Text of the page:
This obligation—which is moral-cum-educational—implies many things, one of which is that no member or part of the community will act in such a way as to derail the invitation (by, say, shouting the speaker down), and another of which is that the university is entitled to use campus security to remove any persons who are derailing the event. The obligation does not imply, obviously, that all the members or the other parts of the university must attend the lecture, and it certainly does not imply that those who do attend cannot ask the speaker critical questions, or object to X’s lecture at the venue (say, outside the hall) by, for example, distributing leaflets about X’s views.

I wrote that this obligation is defeasible, which means that it can be overridden in some cases. Which cases? Perhaps the speaker is not intellectual enough—is a rabble rouser, a political demagogue, not someone of a caliber to be invited to a university (though here the lines are fine indeed between who has, and who has not, enough intellectual caliber to be invited to a university). Perhaps the speaker has a case or two (or a history of) of alleged sexual harassment. Perhaps the speaker has a history of making racist remarks, of speaking in favor of ethnic cleansing of a particular group (though here we also have to be careful not to police political speech, for even racist speech contains ideas, albeit nasty or wrong ones).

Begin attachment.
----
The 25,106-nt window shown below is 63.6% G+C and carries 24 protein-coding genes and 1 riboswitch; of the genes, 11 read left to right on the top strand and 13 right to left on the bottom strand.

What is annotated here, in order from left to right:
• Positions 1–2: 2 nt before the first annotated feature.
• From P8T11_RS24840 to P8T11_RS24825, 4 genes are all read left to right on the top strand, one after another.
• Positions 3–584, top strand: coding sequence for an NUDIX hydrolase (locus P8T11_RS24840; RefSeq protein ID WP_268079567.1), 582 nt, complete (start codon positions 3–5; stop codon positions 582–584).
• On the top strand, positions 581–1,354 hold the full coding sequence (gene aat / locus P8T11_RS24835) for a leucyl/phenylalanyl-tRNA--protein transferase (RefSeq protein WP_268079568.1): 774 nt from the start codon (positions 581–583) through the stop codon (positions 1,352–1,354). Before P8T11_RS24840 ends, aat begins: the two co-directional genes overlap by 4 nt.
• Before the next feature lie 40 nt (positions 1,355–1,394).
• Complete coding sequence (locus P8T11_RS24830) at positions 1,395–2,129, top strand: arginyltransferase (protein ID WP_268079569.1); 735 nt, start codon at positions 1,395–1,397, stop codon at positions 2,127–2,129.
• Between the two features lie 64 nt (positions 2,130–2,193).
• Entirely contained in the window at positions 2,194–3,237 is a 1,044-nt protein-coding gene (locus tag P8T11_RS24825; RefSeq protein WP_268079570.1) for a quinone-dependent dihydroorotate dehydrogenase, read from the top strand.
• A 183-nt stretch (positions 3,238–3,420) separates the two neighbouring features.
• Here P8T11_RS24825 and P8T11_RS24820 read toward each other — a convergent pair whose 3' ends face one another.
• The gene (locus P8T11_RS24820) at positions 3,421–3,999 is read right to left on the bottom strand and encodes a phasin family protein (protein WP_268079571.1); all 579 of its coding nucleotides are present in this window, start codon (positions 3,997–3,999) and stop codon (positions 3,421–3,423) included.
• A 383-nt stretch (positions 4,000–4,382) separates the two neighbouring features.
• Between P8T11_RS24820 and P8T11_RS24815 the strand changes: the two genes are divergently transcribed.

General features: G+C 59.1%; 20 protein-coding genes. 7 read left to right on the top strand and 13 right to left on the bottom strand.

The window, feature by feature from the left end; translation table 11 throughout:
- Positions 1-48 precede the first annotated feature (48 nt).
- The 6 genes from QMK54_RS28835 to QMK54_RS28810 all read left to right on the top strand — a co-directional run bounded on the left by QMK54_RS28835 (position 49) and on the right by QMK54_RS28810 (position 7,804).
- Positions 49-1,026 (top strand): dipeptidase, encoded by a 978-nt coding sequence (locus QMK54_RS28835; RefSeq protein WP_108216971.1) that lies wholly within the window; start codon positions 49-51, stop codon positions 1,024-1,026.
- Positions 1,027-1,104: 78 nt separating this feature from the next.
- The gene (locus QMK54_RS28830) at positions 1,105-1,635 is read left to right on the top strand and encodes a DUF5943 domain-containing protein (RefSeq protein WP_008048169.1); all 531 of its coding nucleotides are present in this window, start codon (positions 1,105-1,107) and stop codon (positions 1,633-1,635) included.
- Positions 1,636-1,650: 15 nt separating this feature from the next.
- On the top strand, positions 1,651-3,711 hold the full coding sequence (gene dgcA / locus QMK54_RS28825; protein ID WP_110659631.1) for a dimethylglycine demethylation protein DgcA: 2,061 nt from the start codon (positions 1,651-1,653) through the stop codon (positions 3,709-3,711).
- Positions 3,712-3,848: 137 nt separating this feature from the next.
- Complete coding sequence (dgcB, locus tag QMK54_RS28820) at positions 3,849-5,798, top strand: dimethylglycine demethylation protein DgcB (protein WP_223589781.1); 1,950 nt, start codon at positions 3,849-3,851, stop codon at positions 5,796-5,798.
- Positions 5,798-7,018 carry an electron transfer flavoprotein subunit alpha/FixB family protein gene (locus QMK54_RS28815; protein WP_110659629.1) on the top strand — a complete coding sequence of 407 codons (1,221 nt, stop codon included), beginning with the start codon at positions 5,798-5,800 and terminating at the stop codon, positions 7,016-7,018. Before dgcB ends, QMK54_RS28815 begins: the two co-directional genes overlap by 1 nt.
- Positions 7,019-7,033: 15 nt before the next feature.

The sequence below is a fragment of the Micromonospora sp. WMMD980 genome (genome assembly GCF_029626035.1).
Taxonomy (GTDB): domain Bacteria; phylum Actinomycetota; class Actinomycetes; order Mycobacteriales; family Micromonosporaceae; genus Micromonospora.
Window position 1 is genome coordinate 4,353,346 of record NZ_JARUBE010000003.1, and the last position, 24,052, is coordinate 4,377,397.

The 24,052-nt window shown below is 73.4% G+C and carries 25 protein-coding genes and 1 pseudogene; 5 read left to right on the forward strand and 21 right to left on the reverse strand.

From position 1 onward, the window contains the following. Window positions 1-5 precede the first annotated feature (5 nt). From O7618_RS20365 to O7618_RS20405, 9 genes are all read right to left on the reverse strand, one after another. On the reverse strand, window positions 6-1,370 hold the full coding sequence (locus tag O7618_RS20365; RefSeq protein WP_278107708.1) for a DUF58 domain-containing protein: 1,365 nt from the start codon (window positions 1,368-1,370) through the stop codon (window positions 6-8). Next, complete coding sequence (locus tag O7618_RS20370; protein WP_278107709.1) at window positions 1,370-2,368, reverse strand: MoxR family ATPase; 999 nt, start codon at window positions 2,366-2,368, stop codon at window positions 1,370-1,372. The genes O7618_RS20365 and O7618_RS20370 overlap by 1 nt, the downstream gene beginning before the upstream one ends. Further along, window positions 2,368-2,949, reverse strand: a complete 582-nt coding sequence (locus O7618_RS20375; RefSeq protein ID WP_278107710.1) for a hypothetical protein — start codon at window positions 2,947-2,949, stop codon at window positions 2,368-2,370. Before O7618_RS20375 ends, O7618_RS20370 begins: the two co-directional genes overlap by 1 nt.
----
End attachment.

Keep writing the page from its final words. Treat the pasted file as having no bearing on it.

At this point, we should distinguish between two avenues of stopping a lecture: formal channels and taking it into one’s own hands. I will explore the first in (2) below, but it basically involves that part of the university who objects to the speaker going through the proper channels of convincing the inviting party to not issue the invitation or to rescind it (if it was already issued). Such channels could include directly talking to the inviting party, going to the relevant dean, and so on. The second, taking matters into one’s own hands, would involve something like blocking the entrance to the venue of the lecture, shouting the speaker down, etc. And it seems to me that the only case in which this should happen is when the university has prevented a part of itself from inviting speakers whose views are opposed to other speakers it has been inviting.